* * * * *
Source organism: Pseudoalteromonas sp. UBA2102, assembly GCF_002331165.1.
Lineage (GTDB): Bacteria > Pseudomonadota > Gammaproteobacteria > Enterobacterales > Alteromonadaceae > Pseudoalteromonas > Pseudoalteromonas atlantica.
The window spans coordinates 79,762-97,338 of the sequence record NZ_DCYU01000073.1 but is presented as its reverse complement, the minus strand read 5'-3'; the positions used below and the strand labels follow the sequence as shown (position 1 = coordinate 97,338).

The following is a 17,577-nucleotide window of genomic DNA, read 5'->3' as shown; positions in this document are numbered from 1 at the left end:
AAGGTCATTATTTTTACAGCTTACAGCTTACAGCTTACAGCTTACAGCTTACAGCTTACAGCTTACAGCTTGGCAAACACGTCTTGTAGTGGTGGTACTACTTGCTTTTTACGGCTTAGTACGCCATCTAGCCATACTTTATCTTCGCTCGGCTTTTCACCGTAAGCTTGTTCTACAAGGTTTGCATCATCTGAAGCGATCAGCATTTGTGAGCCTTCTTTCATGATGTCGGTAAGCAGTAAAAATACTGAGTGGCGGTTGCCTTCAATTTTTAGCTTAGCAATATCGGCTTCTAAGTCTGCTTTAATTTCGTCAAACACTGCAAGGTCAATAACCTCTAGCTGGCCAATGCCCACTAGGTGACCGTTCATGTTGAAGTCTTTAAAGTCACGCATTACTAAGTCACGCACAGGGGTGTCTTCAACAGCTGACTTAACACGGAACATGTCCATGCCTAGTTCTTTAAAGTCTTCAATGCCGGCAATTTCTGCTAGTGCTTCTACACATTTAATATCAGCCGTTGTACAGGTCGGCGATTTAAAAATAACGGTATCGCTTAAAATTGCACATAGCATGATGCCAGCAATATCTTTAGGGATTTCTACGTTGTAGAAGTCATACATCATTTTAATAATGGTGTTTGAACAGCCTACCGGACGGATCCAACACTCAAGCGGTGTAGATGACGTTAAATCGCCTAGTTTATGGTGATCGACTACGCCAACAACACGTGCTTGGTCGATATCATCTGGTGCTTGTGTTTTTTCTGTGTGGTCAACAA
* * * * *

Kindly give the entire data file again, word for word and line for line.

Source organism: Pseudoalteromonas sp. UBA2102, assembly GCF_002331165.1.
Lineage (GTDB): Bacteria > Pseudomonadota > Gammaproteobacteria > Enterobacterales > Alteromonadaceae > Pseudoalteromonas > Pseudoalteromonas atlantica.
The window spans coordinates 79,762-97,338 of the sequence record NZ_DCYU01000073.1 but is presented as its reverse complement, the minus strand read 5'-3'; the positions used below and the strand labels follow the sequence as shown (position 1 = coordinate 97,338).

The following is a 17,577-nucleotide window of genomic DNA, read 5'->3' as shown; positions in this document are numbered from 1 at the left end:
AAGGTCATTATTTTTACAGCTTACAGCTTACAGCTTACAGCTTACAGCTTACAGCTTACAGCTTACAGCTTGGCAAACACGTCTTGTAGTGGTGGTACTACTTGCTTTTTACGGCTTAGTACGCCATCTAGCCATACTTTATCTTCGCTCGGCTTTTCACCGTAAGCTTGTTCTACAAGGTTTGCATCATCTGAAGCGATCAGCATTTGTGAGCCTTCTTTCATGATGTCGGTAAGCAGTAAAAATACTGAGTGGCGGTTGCCTTCAATTTTTAGCTTAGCAATATCGGCTTCTAAGTCTGCTTTAATTTCGTCAAACACTGCAAGGTCAATAACCTCTAGCTGGCCAATGCCCACTAGGTGACCGTTCATGTTGAAGTCTTTAAAGTCACGCATTACTAAGTCACGCACAGGGGTGTCTTCAACAGCTGACTTAACACGGAACATGTCCATGCCTAGTTCTTTAAAGTCTTCAATGCCGGCAATTTCTGCTAGTGCTTCTACACATTTAATATCAGCCGTTGTACAGGTCGGCGATTTAAAAATAACGGTATCGCTTAAAATTGCACATAGCATGATGCCAGCAATATCTTTAGGGATTTCTACGTTGTAGAAGTCATACATCATTTTAATAATGGTGTTTGAACAGCCTACCGGACGGATCCAACACTCAAGCGGTGTAGATGACGTTAAATCGCCTAGTTTATGGTGATCGACTACGCCAACAACACGTGCTTGGTCGATATCATCTGGTGCTTGTGTTTTTTCTGTGTGGTCAACAA